- Loss of a limb. Because nerve damage can cause an absence of feeling in your feet, cuts and sores might go unnoticed and eventually become severely infected or ulcerated — a condition where the skin and soft tissues break down. The risk of infection is high due to the fact that diabetes minimizes blood circulation to your feet. Infections that spread to the bone and cause tissue death (gangrene) may be impossible to treat and need amputation of a toe, foot or even the lower leg.
- Charcot joint. This occurs when a joint, normally in the foot, degrades because of nerve damage. Charcot joint is marked by loss of feeling, along with swelling, instability and often defect in the joint itself. Early treatment can promote recovery and avoid additional damage.
- Urinary tract infections and urinary incontinence. Damage to the nerves that manage your bladder can prevent it from emptying entirely. This allows bacteria to increase in your bladder and kidneys, causing urinary tract infections. Nerve damage can likewise impact your ability to feel when you have to urinate or to control the muscles that release urine.
- Hypoglycemia unawareness. Typically, when your blood sugar drops too low — below 70 milligrams per deciliter (mg/dL), or 3.9 millimoles per liter (mmol/L) — you develop symptoms such as shakiness, sweating and a quick heart beat. Free neuropathy can disrupt your capability to observe these symptoms.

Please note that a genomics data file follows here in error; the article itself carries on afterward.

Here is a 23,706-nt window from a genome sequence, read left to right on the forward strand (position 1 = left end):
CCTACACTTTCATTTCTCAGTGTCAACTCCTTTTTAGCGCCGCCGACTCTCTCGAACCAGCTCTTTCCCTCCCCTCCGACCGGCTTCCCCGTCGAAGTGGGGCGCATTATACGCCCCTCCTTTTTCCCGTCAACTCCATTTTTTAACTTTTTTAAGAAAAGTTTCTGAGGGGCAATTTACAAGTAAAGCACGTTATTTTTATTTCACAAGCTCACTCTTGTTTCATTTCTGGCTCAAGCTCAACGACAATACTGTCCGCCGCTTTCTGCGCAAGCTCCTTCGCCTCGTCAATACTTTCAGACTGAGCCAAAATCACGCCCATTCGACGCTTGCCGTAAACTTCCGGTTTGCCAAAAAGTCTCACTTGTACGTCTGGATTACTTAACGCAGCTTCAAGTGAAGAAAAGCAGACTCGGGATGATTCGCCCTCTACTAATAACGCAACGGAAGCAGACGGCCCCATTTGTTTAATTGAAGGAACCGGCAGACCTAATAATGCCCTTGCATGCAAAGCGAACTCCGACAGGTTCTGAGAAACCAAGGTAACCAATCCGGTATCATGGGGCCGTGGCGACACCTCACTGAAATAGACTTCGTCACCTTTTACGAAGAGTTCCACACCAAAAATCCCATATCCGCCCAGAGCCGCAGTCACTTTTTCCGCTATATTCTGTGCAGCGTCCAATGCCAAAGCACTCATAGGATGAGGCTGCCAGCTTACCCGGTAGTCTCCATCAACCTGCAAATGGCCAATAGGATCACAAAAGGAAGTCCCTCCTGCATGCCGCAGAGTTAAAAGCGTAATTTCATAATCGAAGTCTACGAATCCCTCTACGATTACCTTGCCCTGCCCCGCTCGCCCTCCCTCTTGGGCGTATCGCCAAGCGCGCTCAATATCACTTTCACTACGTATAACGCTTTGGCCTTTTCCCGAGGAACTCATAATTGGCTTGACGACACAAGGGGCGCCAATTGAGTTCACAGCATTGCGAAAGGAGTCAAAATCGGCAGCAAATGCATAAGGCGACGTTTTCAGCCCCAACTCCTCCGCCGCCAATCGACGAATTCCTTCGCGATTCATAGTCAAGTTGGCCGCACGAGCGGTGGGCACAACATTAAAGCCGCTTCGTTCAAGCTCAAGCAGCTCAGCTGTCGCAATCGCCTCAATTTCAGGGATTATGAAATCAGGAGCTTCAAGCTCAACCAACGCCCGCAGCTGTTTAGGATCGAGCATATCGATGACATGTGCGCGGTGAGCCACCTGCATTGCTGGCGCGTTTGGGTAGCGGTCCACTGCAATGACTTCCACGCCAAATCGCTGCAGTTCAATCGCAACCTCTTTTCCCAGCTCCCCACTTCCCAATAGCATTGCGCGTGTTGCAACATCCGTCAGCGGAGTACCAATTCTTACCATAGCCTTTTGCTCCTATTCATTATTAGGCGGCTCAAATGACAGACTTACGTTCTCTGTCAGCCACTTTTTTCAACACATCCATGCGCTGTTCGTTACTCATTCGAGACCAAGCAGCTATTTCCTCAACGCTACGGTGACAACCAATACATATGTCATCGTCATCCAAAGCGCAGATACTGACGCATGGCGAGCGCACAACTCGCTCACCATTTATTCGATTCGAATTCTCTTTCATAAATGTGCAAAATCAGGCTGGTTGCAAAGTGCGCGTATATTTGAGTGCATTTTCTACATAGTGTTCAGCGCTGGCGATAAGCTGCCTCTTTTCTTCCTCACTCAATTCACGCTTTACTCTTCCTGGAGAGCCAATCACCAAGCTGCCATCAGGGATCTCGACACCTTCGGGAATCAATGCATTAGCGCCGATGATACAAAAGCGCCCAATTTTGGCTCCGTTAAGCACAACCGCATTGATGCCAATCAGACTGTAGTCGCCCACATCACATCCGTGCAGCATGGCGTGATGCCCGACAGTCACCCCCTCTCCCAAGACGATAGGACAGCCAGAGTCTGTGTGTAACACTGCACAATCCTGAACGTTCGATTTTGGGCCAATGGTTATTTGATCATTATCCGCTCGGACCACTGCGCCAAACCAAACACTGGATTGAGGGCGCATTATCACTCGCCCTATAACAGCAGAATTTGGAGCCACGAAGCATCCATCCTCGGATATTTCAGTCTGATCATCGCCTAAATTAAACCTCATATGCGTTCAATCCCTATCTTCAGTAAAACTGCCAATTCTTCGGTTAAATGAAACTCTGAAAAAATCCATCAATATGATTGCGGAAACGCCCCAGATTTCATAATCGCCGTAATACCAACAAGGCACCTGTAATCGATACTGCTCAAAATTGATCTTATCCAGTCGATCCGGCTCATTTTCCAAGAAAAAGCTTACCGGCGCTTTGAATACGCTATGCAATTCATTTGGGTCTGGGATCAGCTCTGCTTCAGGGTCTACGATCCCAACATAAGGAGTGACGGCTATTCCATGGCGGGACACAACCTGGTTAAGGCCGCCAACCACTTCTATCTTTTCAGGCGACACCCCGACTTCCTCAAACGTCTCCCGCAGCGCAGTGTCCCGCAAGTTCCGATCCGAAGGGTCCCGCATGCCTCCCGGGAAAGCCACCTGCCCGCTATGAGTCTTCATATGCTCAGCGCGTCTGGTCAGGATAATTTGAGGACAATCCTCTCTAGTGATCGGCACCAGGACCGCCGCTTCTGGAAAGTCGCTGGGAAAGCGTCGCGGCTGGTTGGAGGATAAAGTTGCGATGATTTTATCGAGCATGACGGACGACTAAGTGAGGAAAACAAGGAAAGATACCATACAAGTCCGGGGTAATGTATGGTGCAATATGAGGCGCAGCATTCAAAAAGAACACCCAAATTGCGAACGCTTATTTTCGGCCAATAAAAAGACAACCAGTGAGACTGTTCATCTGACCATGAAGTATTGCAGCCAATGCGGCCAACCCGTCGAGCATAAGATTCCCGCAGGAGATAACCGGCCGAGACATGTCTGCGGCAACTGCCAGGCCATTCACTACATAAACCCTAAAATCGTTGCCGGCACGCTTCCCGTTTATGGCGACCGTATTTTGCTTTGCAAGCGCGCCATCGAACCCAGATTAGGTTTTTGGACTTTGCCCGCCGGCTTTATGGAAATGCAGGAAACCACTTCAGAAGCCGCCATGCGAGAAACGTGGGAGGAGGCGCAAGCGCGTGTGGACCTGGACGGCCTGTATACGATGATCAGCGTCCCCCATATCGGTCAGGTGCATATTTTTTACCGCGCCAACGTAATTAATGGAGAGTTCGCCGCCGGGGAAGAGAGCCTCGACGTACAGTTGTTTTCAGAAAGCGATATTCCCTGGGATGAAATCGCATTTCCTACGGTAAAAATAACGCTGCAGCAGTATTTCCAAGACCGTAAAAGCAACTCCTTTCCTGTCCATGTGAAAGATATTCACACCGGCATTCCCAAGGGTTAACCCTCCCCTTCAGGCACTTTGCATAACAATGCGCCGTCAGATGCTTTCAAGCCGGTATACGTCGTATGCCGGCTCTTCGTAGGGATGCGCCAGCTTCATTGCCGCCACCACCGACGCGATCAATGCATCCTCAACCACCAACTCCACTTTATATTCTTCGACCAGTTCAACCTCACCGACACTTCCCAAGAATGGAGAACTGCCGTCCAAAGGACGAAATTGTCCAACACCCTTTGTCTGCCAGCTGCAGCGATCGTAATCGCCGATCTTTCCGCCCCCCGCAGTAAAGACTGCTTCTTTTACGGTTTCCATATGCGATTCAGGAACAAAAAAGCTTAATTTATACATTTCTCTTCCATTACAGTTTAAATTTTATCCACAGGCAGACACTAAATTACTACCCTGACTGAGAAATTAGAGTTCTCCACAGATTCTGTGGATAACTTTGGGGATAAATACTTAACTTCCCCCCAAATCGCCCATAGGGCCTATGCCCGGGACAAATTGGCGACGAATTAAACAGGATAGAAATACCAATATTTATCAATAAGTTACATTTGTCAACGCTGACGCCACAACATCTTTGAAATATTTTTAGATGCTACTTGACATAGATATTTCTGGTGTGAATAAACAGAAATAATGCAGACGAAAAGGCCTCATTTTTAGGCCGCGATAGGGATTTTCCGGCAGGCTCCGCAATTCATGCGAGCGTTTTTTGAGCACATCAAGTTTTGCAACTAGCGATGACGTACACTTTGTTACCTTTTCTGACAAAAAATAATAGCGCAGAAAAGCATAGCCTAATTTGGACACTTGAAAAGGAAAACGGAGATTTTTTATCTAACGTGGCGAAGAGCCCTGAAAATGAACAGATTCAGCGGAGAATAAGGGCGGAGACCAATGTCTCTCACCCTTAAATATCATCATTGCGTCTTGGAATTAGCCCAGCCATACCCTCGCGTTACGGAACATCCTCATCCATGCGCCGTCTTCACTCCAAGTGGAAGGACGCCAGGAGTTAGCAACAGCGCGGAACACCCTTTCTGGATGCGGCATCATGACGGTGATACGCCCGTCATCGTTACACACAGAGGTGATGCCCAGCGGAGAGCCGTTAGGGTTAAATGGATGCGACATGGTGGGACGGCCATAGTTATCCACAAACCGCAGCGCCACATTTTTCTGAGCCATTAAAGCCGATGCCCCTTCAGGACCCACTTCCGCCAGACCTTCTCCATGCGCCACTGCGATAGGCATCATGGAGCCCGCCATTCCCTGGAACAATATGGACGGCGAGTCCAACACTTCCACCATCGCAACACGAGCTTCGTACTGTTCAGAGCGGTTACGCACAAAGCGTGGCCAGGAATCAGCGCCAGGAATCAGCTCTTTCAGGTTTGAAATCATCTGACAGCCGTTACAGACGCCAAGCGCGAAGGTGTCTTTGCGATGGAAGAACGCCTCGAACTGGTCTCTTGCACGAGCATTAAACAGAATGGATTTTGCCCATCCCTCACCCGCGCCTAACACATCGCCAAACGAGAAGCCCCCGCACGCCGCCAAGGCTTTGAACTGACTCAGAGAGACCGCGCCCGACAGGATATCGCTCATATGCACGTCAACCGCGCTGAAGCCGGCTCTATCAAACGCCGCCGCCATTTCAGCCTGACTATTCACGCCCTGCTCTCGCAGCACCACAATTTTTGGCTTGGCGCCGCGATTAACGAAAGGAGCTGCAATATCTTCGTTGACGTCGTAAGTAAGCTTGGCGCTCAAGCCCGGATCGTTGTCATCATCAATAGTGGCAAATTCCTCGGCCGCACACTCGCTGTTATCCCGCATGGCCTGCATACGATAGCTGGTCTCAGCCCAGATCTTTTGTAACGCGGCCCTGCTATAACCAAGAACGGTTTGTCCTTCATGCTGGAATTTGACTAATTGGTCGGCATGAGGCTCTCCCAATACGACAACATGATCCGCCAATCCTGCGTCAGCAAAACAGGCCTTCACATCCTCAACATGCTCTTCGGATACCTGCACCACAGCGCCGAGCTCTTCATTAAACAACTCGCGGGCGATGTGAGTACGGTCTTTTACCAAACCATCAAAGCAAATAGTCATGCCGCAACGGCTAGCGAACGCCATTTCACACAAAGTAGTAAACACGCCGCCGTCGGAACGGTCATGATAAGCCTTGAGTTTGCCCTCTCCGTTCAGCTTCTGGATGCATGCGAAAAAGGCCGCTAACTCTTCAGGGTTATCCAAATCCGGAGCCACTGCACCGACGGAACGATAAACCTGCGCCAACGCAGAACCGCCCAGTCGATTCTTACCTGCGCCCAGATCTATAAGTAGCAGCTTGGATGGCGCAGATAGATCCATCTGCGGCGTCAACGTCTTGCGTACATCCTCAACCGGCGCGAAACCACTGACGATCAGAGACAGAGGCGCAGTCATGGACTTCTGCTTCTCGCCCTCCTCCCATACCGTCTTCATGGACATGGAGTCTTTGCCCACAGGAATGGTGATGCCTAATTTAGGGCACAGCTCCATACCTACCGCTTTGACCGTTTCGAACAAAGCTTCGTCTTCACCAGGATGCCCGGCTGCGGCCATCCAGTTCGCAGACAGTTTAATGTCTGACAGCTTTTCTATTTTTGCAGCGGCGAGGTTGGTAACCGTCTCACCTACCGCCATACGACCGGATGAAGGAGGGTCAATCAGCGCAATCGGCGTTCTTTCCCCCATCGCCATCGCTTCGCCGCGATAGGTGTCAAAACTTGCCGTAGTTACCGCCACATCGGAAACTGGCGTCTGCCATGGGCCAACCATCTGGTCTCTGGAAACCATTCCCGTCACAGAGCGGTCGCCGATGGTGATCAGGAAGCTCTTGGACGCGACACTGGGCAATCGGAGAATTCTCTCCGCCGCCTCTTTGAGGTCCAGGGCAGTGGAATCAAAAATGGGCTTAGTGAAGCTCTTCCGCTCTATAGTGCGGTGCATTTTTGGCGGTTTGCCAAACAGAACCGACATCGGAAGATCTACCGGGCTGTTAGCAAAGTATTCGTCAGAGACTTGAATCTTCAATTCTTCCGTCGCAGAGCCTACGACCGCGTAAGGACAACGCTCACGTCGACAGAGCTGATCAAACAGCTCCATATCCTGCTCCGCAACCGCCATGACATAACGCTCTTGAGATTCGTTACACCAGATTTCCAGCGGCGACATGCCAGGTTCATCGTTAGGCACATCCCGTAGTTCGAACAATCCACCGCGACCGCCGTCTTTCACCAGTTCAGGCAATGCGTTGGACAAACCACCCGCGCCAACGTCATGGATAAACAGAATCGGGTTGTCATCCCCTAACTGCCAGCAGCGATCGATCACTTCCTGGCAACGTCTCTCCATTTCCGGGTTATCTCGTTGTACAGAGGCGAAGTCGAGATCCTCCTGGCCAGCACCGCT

- Low blood pressure. Damage to the nerves that control flow can impact your body’s ability to adjust high blood pressure. This can cause a sharp drop in pressure when you stand after sitting (orthostatic hypotension), which might result in lightheadedness and fainting.
- Digestion issues. Nerve damage in the gastrointestinal system can cause constipation or diarrhea — or alternating bouts of constipation and diarrhea — in addition to nausea, vomiting, bloating and anorexia nervosa. It can also cause gastroparesis, a condition where the stomach clears too slowly or not at all. This can hinder food digestion and cause queasiness, vomiting and bloating, and seriously impact blood glucose levels and nutrition.
- Sexual dysfunction. Free neuropathy frequently damages the nerves that impact the sex organs, resulting in erectile dysfunction in men and problems with lubrication and arousal in women.
- Increased or reduced sweating. When the sweat glands don’t work generally, your body isn’t really able to regulate its temperature appropriately. A decreased or total lack of sweating (anhidrosis) can be deadly. Autonomic neuropathy might also cause extreme sweating, especially during the night or while eating.